Otherwise, it was a very successful year for a guy formerly only known for hurting Nomar Garciaparra’s wrist. Keeping Reyes and moving him to the setup role was a wise and fairly cheap move. I might turn and look away this season when El Assassino is pitching – not because he is tough to watch, but because I’m pretty sure I saw all 13 of the homers he allowed last season – the extra innings loss to Arizona on June 19 was the most painful (and his first blown save of the season) as he gave up a game tying HR in the ninth and allowed the winning HR in the 10th – I was in the press box for that one and after the game he was basically assaulted by the media throng. I stood back and watched. After the crowd dissipated I told Al that I was very impressed with way he handled the situation, considering the circumstances and he simply said to me “I have played a lot of baseball.” But he definitely appreciated my sentiment. He is a true professional.
Interesting El Assassino fact: Al’s home ERA was 3.18, his road ERA was 7.09. He also made two appearances for the Cardinals in the 2004 World Series.
Troy Percival (1st)
Percy comes to the Rays 10th all-time in saves and gives the Rays their most proven closer ever. After missing all of 2006 due to elbow surgery he was a set up man for the Cardinals last season pitching VERY effectively He did not close for the Cardinals last year and opted to find a closing job as a free agent. The Rays were a perfect fit, including Manager Joe Maddon who knows Troy well from their days in Anaheim together.
The 39 year old has never pitched more than 75 innings in any season so he should have many good outings left in him. The Rays and their medical staff have done well with pitchers that had reconstructive surgery. He is signed to a two year deal.
Interesting Percy fact: Percy is a 2005 inductee to the Arizona Fall League Hall of Fame and has his number retired there. He earned his first career start as a big leaguer on the last game of the season last year going all of one inning and striking out two. Tony LaRussa inexplicably used 11 pitchers in the win against the Pirates.
Trever Miller (1st - 3rd with franchise total)
Returning to the Rays after a stint with Houston the crafty lefty will see plenty of big game situations. His veteran leadership will help in the clubhouse and the bullpen.
Interesting Miller fact: Trever does a lot of charity work with children’s hospitals. His youngest daughter was born with a rare genetic disorder affecting her heart that required open heart surgery.
Gary Glover (3rd)
“G Lover” led all Rays relievers in games (67), innings pitched (77.1) and wins (6) in 2007. He is a favorite of Maddon’s and he is not afraid to be thrown into tough situations. He has pretty good stuff and is more effective than the raw numbers say.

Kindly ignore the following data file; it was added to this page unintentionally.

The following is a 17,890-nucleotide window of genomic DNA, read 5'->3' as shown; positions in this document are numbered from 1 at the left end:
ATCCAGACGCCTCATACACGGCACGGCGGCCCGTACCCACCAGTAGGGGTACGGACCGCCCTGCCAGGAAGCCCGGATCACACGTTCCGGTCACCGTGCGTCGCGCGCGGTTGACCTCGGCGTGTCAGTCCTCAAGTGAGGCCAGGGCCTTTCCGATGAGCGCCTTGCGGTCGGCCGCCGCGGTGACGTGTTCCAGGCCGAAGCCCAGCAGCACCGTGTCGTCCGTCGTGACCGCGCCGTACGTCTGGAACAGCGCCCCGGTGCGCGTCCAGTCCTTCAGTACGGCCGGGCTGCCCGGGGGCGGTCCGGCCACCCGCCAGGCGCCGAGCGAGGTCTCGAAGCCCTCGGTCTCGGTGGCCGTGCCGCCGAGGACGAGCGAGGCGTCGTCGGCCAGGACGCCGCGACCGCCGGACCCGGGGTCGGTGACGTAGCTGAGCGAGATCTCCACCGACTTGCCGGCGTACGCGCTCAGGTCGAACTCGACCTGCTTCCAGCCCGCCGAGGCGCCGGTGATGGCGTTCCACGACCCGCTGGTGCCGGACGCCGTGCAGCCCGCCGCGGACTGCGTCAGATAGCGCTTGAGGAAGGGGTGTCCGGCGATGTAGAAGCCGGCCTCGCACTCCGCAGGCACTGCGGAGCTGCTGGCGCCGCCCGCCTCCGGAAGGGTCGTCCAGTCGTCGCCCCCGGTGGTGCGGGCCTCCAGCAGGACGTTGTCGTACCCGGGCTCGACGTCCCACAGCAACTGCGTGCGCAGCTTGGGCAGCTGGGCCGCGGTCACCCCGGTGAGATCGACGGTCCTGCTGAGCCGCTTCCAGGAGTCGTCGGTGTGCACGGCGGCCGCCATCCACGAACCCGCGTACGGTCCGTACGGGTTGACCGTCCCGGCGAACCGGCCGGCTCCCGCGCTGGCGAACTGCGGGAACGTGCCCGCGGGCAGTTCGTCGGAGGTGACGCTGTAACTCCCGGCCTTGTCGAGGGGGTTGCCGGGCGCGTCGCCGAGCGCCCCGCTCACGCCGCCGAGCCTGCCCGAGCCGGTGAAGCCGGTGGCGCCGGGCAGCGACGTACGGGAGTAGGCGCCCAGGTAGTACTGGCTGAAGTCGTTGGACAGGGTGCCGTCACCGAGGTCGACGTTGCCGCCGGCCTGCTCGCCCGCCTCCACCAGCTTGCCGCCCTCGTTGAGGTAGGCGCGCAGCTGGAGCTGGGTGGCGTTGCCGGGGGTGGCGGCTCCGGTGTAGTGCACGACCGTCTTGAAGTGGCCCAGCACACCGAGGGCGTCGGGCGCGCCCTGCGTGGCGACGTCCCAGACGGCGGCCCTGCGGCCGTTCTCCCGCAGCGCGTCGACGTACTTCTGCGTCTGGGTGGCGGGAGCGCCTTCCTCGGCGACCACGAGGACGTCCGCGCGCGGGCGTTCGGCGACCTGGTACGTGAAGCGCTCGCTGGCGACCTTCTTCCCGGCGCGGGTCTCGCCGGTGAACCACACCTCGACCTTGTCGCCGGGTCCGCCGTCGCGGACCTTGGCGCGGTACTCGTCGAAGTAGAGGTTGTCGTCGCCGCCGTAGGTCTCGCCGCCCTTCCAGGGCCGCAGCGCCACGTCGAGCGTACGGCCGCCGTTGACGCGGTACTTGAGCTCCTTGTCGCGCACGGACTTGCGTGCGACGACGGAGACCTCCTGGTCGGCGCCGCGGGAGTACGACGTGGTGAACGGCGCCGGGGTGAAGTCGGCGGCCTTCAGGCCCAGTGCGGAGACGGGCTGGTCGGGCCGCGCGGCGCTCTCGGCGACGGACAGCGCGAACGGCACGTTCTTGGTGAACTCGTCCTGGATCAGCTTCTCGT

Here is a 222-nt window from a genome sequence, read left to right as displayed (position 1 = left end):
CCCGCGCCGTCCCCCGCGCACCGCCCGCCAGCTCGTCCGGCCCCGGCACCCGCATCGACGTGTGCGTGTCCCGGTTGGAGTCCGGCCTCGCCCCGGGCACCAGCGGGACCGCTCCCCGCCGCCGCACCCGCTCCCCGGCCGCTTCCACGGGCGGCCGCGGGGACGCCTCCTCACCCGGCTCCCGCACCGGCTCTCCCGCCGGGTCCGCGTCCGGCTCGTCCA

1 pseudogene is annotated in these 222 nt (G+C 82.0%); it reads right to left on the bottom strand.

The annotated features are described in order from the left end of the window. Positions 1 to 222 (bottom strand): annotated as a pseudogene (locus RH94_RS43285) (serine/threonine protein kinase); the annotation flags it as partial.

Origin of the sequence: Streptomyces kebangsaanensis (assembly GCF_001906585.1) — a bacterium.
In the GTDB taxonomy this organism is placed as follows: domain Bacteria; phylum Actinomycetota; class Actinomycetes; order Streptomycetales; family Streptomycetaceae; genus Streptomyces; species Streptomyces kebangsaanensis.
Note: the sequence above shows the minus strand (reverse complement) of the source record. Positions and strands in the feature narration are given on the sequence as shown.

Interesting G Lover fact: Glover spent part of 2006 playing in Japan before getting an invite to Rays Spring Training in 2007, making the club as a non-roster invitee.
Dan Wheeler (2nd – 4th with franchise total)
Acquired from Houston in the Ty Wigginton trade and reuniting with former Astros pitching coach Jim Hickey, Wheels returned to the franchise he broke into the majors with. He is a very effective reliever who posted a 9.9 K/9 ratio in 2007.
Along with Al Reyes, Wheeler shortens the game for Manager Joe Maddon when the starters fail to go deep into games.
Interesting Wheels fact: He is the son-in-law of Rays broadcaster Dewayne Staats
The rest of the ‘pen
The following pitchers will be battling for the two remaining slots in the ‘pen, possibly also with some of the starters that might miss out on the #4 and #5 slots.
Scott Dohmann (2nd)
Dohmann led the team in home ERA at 0.00 (15.1 IP) but 6.23 on the Road (17.1 IP). He also had the team’s second longest scoreless streak at 15.2 innings (behind Kaz’s 17.1 inning scoreless streak)
Interesting Dohmann fact: Was winning pitcher at Louisiana-Lafayette’s first College World Series victory in 2000.
Grant Balfour (2nd)
Grant was acquired in a trade with Milwaukee for Seth McClung. The Rays were considering getting Joey Strikethree but opted for Balfour instead. Not much to say about Grant other than he had a couple bad outings that killed his season numbers.
Interesting Balfour fact: He is a native of Sydney, Australia
Chad Orvella (4th)
Orvella pitched only 8 innings for the Rays in 2007 and they weren’t good. He has 68 career appearances with the Rays over three seasons. He did not start pitching until his senior year of college.
Interesting Orvie fact: He has a 6-1 K/BB ratio in the minors but a 1.2/1 ratio in the bigs.
Kurt Birkins (1st)
I don’t know much about him other than he’s a lefty, he had an 8.13 ERA last year and he’s not named Casey Fossum, so he’s got that going for him.
Interesting Birky fact: Made his first MLB start against the Rays (I know, not very interesting)
Juan Salas (3rd)
Salas started his pro baseball career as a third baseman even spending six years in the Rays minor league system as a before converting to pitcher. He was also suspended 50 games last season for failing a MLB drug test (steroids).
He throws gas but sometimes lacks location and gets burned by the long ball.
Interesting Salas fact: Another Rays reliever more comfortable in the slantdome. Home ERA – 2.14, Road ERA – 5.87
Other Pitchers on the 40 man roster
Acquired from the Reds in the Jorge Cantu trade, medlock performed very well in Arizona Fall League action and may see time in St Pete.
Should get plenty of innings at AAA Durham.
Still more known for killing an osprey with a baseball than throwing strikes with it.
Spring Training Non-Roster Invitees